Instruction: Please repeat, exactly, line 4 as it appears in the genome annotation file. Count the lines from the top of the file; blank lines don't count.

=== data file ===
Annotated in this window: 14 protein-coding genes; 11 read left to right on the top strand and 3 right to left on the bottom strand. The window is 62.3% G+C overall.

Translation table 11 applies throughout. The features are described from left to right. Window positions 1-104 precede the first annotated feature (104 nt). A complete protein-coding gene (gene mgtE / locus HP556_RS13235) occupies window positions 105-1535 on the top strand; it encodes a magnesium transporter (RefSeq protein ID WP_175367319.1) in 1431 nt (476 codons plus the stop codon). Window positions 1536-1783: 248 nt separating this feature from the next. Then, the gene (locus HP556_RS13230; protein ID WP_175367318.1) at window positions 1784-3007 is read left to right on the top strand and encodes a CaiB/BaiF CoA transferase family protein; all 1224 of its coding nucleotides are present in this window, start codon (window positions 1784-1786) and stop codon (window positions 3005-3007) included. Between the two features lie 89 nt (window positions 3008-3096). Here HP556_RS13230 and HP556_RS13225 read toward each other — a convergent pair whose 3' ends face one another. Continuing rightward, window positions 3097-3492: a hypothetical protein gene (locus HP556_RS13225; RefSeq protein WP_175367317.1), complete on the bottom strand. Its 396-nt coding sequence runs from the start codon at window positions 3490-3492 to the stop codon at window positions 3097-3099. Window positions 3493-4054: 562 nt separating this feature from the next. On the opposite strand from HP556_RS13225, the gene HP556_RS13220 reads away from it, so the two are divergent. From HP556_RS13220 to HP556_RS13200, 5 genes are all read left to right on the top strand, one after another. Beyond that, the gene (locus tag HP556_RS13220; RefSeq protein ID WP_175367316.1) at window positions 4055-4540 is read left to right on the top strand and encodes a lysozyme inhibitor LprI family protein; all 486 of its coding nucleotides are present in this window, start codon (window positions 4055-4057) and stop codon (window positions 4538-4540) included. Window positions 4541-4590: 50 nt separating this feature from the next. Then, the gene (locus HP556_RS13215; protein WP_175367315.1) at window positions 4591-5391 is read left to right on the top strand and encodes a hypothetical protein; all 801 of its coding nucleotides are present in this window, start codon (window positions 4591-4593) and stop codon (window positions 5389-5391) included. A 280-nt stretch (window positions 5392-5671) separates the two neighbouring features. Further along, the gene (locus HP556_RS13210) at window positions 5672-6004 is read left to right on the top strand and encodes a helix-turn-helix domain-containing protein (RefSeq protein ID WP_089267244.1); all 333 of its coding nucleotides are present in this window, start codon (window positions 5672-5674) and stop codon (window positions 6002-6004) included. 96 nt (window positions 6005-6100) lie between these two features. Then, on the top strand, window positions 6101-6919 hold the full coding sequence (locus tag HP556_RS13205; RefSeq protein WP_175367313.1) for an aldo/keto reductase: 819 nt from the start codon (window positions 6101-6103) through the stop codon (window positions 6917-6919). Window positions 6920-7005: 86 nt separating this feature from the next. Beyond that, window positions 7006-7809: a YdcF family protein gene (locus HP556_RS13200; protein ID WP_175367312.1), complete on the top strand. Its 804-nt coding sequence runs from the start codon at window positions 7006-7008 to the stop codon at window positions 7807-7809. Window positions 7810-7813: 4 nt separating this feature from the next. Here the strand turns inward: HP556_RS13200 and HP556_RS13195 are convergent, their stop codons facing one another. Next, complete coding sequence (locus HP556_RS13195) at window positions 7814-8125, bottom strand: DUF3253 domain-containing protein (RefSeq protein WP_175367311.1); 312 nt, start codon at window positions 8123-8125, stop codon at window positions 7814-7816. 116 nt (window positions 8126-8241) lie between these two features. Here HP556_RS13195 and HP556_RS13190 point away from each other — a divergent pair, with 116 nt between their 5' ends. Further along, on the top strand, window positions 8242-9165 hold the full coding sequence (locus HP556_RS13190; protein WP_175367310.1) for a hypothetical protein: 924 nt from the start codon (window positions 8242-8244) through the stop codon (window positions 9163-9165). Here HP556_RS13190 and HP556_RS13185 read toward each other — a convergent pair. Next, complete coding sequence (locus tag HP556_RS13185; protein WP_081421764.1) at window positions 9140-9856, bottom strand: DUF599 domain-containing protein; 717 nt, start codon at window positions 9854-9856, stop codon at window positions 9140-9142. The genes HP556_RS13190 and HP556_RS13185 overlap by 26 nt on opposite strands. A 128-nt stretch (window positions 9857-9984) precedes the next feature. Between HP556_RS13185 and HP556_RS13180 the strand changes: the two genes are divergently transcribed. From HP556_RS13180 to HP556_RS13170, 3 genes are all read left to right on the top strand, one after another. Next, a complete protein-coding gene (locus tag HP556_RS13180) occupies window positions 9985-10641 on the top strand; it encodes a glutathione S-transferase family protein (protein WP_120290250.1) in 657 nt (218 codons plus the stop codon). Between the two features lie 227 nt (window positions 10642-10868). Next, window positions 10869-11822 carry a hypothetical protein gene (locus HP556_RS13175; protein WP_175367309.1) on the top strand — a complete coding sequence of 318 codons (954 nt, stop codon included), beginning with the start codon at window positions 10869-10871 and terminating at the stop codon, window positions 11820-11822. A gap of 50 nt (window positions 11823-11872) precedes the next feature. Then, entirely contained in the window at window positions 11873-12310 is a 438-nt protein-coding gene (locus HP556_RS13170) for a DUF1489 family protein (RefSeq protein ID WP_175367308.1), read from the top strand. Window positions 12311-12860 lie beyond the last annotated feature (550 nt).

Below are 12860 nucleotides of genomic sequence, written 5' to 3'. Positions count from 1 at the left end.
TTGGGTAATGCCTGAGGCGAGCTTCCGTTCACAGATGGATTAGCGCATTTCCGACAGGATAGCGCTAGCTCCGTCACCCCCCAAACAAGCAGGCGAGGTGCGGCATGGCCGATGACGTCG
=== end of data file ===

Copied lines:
TTGGGTAATGCCTGAGGCGAGCTTCCGTTCACAGATGGATTAGCGCATTTCCGACAGGATAGCGCTAGCTCCGTCACCCCCCAAACAAGCAGGCGAGGTGCGGCATGGCCGATGACGTCG